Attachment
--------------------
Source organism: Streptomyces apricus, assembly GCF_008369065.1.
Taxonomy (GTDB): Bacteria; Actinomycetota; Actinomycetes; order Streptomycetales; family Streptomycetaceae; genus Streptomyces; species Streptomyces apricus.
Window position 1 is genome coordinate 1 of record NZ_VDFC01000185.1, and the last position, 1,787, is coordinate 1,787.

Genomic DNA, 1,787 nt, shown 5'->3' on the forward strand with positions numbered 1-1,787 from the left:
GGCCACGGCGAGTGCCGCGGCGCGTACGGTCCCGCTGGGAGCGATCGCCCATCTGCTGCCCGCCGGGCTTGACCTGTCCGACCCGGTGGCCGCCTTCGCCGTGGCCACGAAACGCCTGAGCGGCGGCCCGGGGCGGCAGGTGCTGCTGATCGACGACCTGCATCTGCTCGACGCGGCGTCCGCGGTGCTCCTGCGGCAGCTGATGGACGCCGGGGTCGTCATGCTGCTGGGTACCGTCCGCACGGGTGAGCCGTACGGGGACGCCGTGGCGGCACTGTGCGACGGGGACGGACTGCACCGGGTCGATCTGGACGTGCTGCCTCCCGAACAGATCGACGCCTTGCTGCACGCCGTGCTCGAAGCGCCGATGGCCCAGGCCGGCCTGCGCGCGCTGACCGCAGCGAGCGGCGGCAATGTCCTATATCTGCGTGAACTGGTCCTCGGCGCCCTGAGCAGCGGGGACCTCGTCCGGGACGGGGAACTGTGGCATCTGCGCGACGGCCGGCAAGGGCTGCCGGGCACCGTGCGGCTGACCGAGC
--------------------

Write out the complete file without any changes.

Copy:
Source organism: Streptomyces apricus, assembly GCF_008369065.1.
Taxonomy (GTDB): Bacteria; Actinomycetota; Actinomycetes; order Streptomycetales; family Streptomycetaceae; genus Streptomyces; species Streptomyces apricus.
Window position 1 is genome coordinate 1 of record NZ_VDFC01000185.1, and the last position, 1,787, is coordinate 1,787.

Genomic DNA, 1,787 nt, shown 5'->3' on the forward strand with positions numbered 1-1,787 from the left:
GGCCACGGCGAGTGCCGCGGCGCGTACGGTCCCGCTGGGAGCGATCGCCCATCTGCTGCCCGCCGGGCTTGACCTGTCCGACCCGGTGGCCGCCTTCGCCGTGGCCACGAAACGCCTGAGCGGCGGCCCGGGGCGGCAGGTGCTGCTGATCGACGACCTGCATCTGCTCGACGCGGCGTCCGCGGTGCTCCTGCGGCAGCTGATGGACGCCGGGGTCGTCATGCTGCTGGGTACCGTCCGCACGGGTGAGCCGTACGGGGACGCCGTGGCGGCACTGTGCGACGGGGACGGACTGCACCGGGTCGATCTGGACGTGCTGCCTCCCGAACAGATCGACGCCTTGCTGCACGCCGTGCTCGAAGCGCCGATGGCCCAGGCCGGCCTGCGCGCGCTGACCGCAGCGAGCGGCGGCAATGTCCTATATCTGCGTGAACTGGTCCTCGGCGCCCTGAGCAGCGGGGACCTCGTCCGGGACGGGGAACTGTGGCATCTGCGCGACGGCCGGCAAGGGCTGCCGGGCACCGTGCGGCTGACCGAGC